Elections

The Shalala conundrum: wooing Hispanic voters when you don’t speak the language

From left: Donna Shalala (D), Maria Elvira Salazar, (R) and Mayra Joli (NPA)
From left: Donna Shalala (D), Maria Elvira Salazar, (R) and Mayra Joli (NPA)

Donna Shalala has a conundrum.

In her bid to flip a Miami congressional seat once thought an easy pickup for Democrats, she’s struggling with Hispanic voters. But to woo a majority of the district, she must venture onto Spanish-language television and debate a former Spanish-language broadcast journalist who couldn’t be more at home in a studio.

For the second time in four days, Shalala and Republican Maria Elvira Salazar were beamed Tuesday into the living rooms of Florida’s 27th congressional district. With independent candidate Mayra Joli standing between them, they sparred for an hour from Univision 23’s Doral studios while making their case to serve as the successor to retiring U.S. Rep. Ileana Ros-Lehtinen.

And once again, Shalala was on Salazar’s home turf, listening to her opponent’s interpreted comments through an earpiece and speaking to viewers through a translator. “I’m here for this debate in Spanish, although my Spanish is not very good,” she said.

Before either had even introduced themselves, Salazar put Shalala on the defensive, immediately ripping into the former University of Miami president during her opening comments over the Democrat’s announced appearance Wednesday with House minority leader Nancy Pelosi and California Congresswoman Barbara Lee — who reportedly said when Fidel Castro died that “we need to stop and pause and mourn his loss.”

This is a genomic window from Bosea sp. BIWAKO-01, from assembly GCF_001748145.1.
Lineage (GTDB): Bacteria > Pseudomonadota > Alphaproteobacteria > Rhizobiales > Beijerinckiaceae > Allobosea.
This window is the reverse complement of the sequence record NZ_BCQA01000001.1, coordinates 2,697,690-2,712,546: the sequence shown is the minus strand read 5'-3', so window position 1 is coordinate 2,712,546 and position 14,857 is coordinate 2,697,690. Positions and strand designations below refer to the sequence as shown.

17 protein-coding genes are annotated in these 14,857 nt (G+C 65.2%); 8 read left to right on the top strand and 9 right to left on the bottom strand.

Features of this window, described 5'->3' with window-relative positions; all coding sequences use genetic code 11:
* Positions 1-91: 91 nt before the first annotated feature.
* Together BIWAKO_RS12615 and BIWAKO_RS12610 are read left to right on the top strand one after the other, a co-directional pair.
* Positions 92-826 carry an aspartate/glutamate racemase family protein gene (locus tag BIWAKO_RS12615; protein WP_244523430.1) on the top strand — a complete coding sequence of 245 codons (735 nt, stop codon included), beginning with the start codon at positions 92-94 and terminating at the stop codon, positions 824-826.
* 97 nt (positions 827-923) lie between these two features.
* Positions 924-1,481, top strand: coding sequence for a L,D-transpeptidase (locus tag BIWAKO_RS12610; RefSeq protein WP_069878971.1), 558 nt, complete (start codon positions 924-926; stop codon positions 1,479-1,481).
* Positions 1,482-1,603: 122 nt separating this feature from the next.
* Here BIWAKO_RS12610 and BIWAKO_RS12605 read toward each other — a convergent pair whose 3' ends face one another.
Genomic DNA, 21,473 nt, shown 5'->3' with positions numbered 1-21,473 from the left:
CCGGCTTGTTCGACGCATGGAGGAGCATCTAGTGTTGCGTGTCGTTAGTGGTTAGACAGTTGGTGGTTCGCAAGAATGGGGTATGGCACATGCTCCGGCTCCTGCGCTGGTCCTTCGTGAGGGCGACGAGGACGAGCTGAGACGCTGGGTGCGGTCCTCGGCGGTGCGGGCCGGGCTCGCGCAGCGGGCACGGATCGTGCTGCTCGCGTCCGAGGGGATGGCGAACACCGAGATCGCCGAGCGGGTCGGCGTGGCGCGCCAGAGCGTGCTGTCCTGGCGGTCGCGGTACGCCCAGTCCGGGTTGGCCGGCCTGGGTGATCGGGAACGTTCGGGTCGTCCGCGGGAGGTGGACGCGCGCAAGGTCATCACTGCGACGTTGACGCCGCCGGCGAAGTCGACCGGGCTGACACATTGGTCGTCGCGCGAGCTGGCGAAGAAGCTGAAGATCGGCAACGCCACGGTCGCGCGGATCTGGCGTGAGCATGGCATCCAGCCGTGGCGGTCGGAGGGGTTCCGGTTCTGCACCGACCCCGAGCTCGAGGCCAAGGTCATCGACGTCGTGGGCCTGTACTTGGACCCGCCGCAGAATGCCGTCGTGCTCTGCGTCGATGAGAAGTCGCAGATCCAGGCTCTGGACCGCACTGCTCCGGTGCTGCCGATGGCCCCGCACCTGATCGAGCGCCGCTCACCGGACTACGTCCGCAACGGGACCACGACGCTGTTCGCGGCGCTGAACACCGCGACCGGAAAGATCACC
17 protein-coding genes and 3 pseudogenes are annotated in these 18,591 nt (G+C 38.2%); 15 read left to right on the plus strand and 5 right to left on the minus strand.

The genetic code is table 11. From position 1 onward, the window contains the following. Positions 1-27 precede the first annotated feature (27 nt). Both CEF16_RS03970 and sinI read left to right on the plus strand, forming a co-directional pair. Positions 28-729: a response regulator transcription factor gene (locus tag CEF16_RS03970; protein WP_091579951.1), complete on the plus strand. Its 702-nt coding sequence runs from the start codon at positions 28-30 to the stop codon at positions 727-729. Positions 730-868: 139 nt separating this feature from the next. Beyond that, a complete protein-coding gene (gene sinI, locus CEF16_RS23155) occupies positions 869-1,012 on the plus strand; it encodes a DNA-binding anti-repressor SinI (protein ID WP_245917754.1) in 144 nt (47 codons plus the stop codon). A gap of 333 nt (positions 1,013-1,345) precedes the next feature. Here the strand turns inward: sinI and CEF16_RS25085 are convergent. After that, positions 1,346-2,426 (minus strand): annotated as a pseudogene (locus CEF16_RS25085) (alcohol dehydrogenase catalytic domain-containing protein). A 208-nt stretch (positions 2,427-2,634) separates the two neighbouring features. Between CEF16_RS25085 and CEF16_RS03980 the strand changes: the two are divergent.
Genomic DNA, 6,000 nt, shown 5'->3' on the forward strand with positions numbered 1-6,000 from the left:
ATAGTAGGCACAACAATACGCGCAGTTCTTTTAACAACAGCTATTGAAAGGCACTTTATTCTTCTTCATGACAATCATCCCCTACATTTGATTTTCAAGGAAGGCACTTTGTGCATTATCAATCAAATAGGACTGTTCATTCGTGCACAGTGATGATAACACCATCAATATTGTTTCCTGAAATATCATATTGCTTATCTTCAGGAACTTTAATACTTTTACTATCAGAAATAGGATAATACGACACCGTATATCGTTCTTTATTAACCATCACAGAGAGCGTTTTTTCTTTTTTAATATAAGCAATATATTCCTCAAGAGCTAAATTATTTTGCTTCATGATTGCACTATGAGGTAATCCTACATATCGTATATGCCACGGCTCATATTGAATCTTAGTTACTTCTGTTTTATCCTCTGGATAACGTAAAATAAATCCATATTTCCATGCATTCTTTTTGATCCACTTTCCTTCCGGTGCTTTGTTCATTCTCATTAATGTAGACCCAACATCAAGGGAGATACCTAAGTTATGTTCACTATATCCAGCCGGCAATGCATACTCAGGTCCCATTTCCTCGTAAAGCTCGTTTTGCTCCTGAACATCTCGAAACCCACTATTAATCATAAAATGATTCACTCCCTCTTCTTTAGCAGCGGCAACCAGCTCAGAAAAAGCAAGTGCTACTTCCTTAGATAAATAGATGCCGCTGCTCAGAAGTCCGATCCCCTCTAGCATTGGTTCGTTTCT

“It seems to me that Mrs. Shalala should reconsider and cancel that press conference,” said Salazar, who is a Republican Cuban-American. “That is an offense and a lack of sensitivity to prisoners, to those shot, to the exiles who live here in the city of Miami.”

Shalala, who had not yet uttered a word, said she didn’t know what Salazar was talking about — even though the press conference was scheduled at her own campaign headquarters. Shalala’s campaign said later that the candidate was thrown off by a muddled translation in her earpiece.

“I definitely don’t know anything about that press conference,” said Shalala. “But I absolutely oppose the Cuban government.

It was a rough start for a campaign that says it does not yet have a date set for an English-language debate as the two campaigns fight over dates. The night also ended strangely, with Joli accusing Salazar of being funded by the Illuminati and Shalala by the Clintons. When Shalala was given a chance to respond, she’d barely begun when the moderator cut her off due to a required final commercial break.

During the hour in between, Salazar repeatedly said it’s ”unacceptable” that Lee, whom she described as the best friend the Castro regime could have had in the U.S. Congress, is coming to Miami. She said Lee’s visit is an offense not only for Cubans, but for all those who’ve escaped from their countries because of authoritarian regimes, such as Nicaraguans and Venezuelans.

In retort, Shalala evoked Salazar’s support of President Donald Trump and Trump’s support of Russian president Vladimir Putin, saying she’d never share the stage with someone who offers platitudes to dictators. She also resurrected an attack Salazar’s opponents lobbed during the primary over an interview Salazar conducted with Fidel Castro in the 1990s, saying she’s “never going to call Fidel Castro ‘Comandante’ out of respect.”

The candidates gathered Tuesday as new polls and fundraising numbers continued to reflect a tight contest.